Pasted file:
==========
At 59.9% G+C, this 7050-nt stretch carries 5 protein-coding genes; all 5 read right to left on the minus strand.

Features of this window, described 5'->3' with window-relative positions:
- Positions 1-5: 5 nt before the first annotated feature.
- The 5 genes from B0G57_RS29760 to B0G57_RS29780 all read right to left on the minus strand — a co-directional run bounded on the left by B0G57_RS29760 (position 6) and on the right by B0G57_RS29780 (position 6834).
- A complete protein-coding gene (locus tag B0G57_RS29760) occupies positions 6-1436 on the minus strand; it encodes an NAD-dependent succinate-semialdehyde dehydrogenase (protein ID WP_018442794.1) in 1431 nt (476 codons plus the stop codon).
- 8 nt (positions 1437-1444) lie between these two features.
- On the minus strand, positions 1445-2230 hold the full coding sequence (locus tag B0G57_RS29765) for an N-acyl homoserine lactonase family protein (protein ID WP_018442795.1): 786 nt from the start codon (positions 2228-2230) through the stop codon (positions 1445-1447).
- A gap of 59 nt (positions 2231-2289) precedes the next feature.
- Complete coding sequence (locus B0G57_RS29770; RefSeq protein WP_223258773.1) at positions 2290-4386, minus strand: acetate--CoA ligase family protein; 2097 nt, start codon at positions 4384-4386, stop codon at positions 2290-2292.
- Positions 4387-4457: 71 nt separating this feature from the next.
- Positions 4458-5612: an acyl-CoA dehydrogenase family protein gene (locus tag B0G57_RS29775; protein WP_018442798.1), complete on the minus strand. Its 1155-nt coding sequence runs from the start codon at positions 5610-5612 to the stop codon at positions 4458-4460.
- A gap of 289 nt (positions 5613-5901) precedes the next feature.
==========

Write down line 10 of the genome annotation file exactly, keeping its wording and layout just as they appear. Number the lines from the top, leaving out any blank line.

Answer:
- Positions 4387-4457: 71 nt separating this feature from the next.